This is a nice video of the neighbourhood I stayed in, in Athens:
Archive | July 1, 2019
SciFi SongFest, Songs 1-2
As I hinted yesterday, I’m following up my month of Leonard Cohen songs with a series of songs with science-fiction themes. As with the Cohen series, I’ll post two songs per day. (Think of it as a kind of “science fiction double feature,” to coin a phrase.) (Also, note that – again as in the Cohen series – dates given are the year of the song’s initial release, which may be different from the year of composition and/or the year of the particular recording used.)
There’ll be a few differences from the Cohen series, however. One is that this series will last longer than a month. (How long? Until I get sick of it, or too busy. No promises.) For another: I can’t think of any major pop star who has engaged with science-fiction themes more frequently than David Bowie (including, e.g., bits of slang from A Clockwork Orange in non-sci-fi-themed songs I’m not planning to post, such as “Suffragette City” and “Girl Loves Me”). So for the first month and a half or so, I’ll be pairing a Bowie song with a non-Bowie song for each post – attempting a thematic pairing when possible, but it won’t always be. But the series will then continue without Bowie for probably a month or two more. Maybe.
Moreover, while the Cohen series represented, broadly speaking, my favourite Cohen songs, this series isn’t necessarily going to encompass my favourite Bowie songs. While there’s certainly overlap between the sets “Bowie songs with science-fiction themes” and “my favourite Bowie songs,” the intersection is much smaller than either set separately – even interpreting “science fiction” generously, as I intend to (probably a bit more generously with the Bowie songs than with the non-Bowie songs).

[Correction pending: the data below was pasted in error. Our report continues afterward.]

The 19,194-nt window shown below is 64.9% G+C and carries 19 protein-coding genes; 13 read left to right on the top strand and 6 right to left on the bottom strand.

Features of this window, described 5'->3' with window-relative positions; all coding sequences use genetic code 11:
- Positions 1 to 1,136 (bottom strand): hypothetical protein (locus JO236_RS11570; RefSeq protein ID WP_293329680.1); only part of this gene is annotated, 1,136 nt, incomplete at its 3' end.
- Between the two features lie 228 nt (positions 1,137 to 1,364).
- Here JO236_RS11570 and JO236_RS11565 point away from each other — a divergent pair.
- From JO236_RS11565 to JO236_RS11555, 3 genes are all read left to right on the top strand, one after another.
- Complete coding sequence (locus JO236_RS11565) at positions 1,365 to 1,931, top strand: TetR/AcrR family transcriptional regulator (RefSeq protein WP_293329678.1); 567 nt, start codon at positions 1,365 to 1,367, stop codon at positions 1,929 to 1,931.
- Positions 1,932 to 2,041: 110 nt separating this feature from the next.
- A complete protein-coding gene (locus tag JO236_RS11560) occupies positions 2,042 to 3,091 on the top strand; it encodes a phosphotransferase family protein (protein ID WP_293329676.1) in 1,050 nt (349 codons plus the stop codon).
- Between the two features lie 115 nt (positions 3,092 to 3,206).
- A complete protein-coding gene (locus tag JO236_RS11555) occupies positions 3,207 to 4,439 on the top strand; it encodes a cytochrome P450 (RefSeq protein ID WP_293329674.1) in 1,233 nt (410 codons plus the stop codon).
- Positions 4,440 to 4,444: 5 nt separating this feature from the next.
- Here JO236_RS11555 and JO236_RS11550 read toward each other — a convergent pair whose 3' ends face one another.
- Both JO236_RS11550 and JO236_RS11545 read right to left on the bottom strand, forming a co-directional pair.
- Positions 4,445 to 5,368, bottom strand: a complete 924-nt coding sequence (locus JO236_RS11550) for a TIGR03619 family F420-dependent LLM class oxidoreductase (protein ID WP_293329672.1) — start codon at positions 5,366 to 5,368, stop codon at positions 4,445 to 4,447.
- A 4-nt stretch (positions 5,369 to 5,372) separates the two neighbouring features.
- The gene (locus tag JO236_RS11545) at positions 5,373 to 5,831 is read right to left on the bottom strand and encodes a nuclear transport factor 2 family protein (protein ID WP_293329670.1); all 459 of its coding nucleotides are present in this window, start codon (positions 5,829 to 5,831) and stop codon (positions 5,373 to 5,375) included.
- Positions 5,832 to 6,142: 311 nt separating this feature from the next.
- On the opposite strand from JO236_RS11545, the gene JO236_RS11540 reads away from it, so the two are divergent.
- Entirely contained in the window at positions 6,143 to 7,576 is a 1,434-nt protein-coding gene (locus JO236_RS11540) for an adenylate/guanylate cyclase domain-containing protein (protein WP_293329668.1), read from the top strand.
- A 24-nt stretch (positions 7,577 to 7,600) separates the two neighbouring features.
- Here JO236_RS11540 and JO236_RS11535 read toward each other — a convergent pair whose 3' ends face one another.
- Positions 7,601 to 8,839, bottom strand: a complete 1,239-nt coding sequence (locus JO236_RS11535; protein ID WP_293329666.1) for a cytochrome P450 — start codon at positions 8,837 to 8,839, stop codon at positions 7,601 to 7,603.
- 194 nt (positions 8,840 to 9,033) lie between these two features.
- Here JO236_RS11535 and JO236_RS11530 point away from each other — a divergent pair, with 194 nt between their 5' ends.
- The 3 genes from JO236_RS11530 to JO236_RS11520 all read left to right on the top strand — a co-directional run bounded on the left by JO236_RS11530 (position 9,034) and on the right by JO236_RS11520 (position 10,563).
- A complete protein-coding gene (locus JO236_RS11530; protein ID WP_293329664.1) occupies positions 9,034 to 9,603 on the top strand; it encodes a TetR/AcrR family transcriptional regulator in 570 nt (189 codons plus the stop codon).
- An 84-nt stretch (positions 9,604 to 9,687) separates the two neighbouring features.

I’ll once again be trying for a mix of more and less well-known songs, earlier and later songs, etc. There’ll be a bit more commentary from me this time than was the case for the Cohen series, but I expect commentary will still be the exception rather than the rule.
Turning in passing from Bowie’s sci-fi musical career to his sci-fi film career, I’m sorry that he never got to play the two Michael Moorcock characters (actually two aspects of a single character – long story) he would have been perfect for: Elric of Melniboné, the pale, thin, elven, melancholy, doomed prince-swordsman-adventurer; and Jerry Cornelius, the manic, pill-popping, dimension-hopping, hip, bewildered, androgynous, messianic, rock-and-roll commedia dell’ arte English assassin.
But at least Bowie did get to play the enigmatic alien visitor Thomas Jerome Newton in The Man Who Fell to Earth and the manipulative, seductive Goblin King in Labyrinth, both of whom are kind of in the relevant ballpark.
Anyway, proceeding to our first pair of songs:
1. David Bowie, “Starman” (1972):
The benevolent Starman who might “blow our minds” if he descends is a kind of amalgam of the Martian messiah in Robert Heinlein’s Stranger in a Strange Land (even if Bowie dismissed that book as “too flower-powery” – take that, Lt. Heinlein, you’re too flower-powery for Ziggy Stardust!) and the Starchild who appears above the earth at the end of 2001: Space Odyssey; and the Starman’s call to “let all the children boogie” and “don’t tell your papa” seems flower-powery enough, a utopian vision of the 1960s youth revolt. Moreover, the suggestion that we can induce him to land on earth if we ourselves “sparkle” in response to his visible light in orbit overhead is reminiscent of the lines from Hair:
Good morning starshine
the earth says hello
you twinkle above us
we twinkle below
On the other hand, the Starman’s warning to humanity “not to blow it” is perhaps an echo of the somewhat sterner alien emissary in The Day the Earth Stood Still.
But the song’s central conceit – a terrestrial radio picking up subversive messages from a benevolent extraterrestrial source in orbit – seems above all to prefigure Philip K. Dick’s novels Radio Free Albemuth and VALIS of several years later. Perhaps Dick was influenced by Bowie; or perhaps both were influenced by the famous opening lines of the Outer Limits tv show: “There is nothing wrong with your television set. Do not attempt to adjust the picture. We are controlling transmission.”
Or maybe all three of them were picking up some hazy cosmic jive from … the Twilight Zone. Or, sorry, the Outer Limits.
A different version:
2. Parliament, “P. Funk (Wants to Get Funked Up)” (1975):
On a similar theme of a friendly alien force taking over terrestrial radio transmissions, with a more explicit reference to the Outer Limits opening (and a passing nod to David “Boowie”):